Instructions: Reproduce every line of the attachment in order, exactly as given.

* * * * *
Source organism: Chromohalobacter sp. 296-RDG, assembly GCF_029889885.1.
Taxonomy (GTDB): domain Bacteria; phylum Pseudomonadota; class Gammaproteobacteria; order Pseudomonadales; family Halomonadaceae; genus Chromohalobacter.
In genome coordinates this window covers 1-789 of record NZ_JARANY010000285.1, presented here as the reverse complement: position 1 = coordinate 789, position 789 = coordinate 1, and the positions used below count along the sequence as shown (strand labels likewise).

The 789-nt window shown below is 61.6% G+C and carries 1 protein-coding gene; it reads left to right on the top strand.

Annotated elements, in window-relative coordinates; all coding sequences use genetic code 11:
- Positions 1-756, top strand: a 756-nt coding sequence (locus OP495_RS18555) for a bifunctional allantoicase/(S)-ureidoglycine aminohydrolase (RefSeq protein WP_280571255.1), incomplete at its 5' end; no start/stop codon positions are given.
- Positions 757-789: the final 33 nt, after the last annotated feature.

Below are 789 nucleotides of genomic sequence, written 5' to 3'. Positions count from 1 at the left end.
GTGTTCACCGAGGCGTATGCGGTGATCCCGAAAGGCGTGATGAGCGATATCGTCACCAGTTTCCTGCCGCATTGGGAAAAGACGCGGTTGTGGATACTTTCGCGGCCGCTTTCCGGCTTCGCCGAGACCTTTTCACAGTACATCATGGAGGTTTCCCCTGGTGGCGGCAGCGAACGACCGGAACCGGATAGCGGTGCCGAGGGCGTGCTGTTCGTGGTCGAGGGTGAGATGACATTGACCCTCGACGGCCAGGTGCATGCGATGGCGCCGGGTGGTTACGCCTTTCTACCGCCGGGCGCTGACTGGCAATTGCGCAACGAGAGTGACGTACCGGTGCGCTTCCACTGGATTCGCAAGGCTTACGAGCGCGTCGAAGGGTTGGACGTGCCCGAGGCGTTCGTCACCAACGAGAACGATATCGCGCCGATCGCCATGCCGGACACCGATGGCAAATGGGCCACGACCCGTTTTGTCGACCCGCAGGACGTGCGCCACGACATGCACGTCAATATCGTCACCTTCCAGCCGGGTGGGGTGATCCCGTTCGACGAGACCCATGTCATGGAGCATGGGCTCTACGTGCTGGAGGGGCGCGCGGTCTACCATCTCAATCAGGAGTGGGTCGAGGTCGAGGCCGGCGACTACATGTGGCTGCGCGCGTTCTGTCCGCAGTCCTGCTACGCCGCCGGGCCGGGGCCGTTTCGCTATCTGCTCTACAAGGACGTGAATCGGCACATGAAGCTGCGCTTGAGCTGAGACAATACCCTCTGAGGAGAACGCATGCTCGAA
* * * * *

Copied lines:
Source organism: Chromohalobacter sp. 296-RDG, assembly GCF_029889885.1.
Taxonomy (GTDB): domain Bacteria; phylum Pseudomonadota; class Gammaproteobacteria; order Pseudomonadales; family Halomonadaceae; genus Chromohalobacter.
In genome coordinates this window covers 1-789 of record NZ_JARANY010000285.1, presented here as the reverse complement: position 1 = coordinate 789, position 789 = coordinate 1, and the positions used below count along the sequence as shown (strand labels likewise).

The 789-nt window shown below is 61.6% G+C and carries 1 protein-coding gene; it reads left to right on the top strand.

Annotated elements, in window-relative coordinates; all coding sequences use genetic code 11:
- Positions 1-756, top strand: a 756-nt coding sequence (locus OP495_RS18555) for a bifunctional allantoicase/(S)-ureidoglycine aminohydrolase (RefSeq protein WP_280571255.1), incomplete at its 5' end; no start/stop codon positions are given.
- Positions 757-789: the final 33 nt, after the last annotated feature.

Below are 789 nucleotides of genomic sequence, written 5' to 3'. Positions count from 1 at the left end.
GTGTTCACCGAGGCGTATGCGGTGATCCCGAAAGGCGTGATGAGCGATATCGTCACCAGTTTCCTGCCGCATTGGGAAAAGACGCGGTTGTGGATACTTTCGCGGCCGCTTTCCGGCTTCGCCGAGACCTTTTCACAGTACATCATGGAGGTTTCCCCTGGTGGCGGCAGCGAACGACCGGAACCGGATAGCGGTGCCGAGGGCGTGCTGTTCGTGGTCGAGGGTGAGATGACATTGACCCTCGACGGCCAGGTGCATGCGATGGCGCCGGGTGGTTACGCCTTTCTACCGCCGGGCGCTGACTGGCAATTGCGCAACGAGAGTGACGTACCGGTGCGCTTCCACTGGATTCGCAAGGCTTACGAGCGCGTCGAAGGGTTGGACGTGCCCGAGGCGTTCGTCACCAACGAGAACGATATCGCGCCGATCGCCATGCCGGACACCGATGGCAAATGGGCCACGACCCGTTTTGTCGACCCGCAGGACGTGCGCCACGACATGCACGTCAATATCGTCACCTTCCAGCCGGGTGGGGTGATCCCGTTCGACGAGACCCATGTCATGGAGCATGGGCTCTACGTGCTGGAGGGGCGCGCGGTCTACCATCTCAATCAGGAGTGGGTCGAGGTCGAGGCCGGCGACTACATGTGGCTGCGCGCGTTCTGTCCGCAGTCCTGCTACGCCGCCGGGCCGGGGCCGTTTCGCTATCTGCTCTACAAGGACGTGAATCGGCACATGAAGCTGCGCTTGAGCTGAGACAATACCCTCTGAGGAGAACGCATGCTCGAA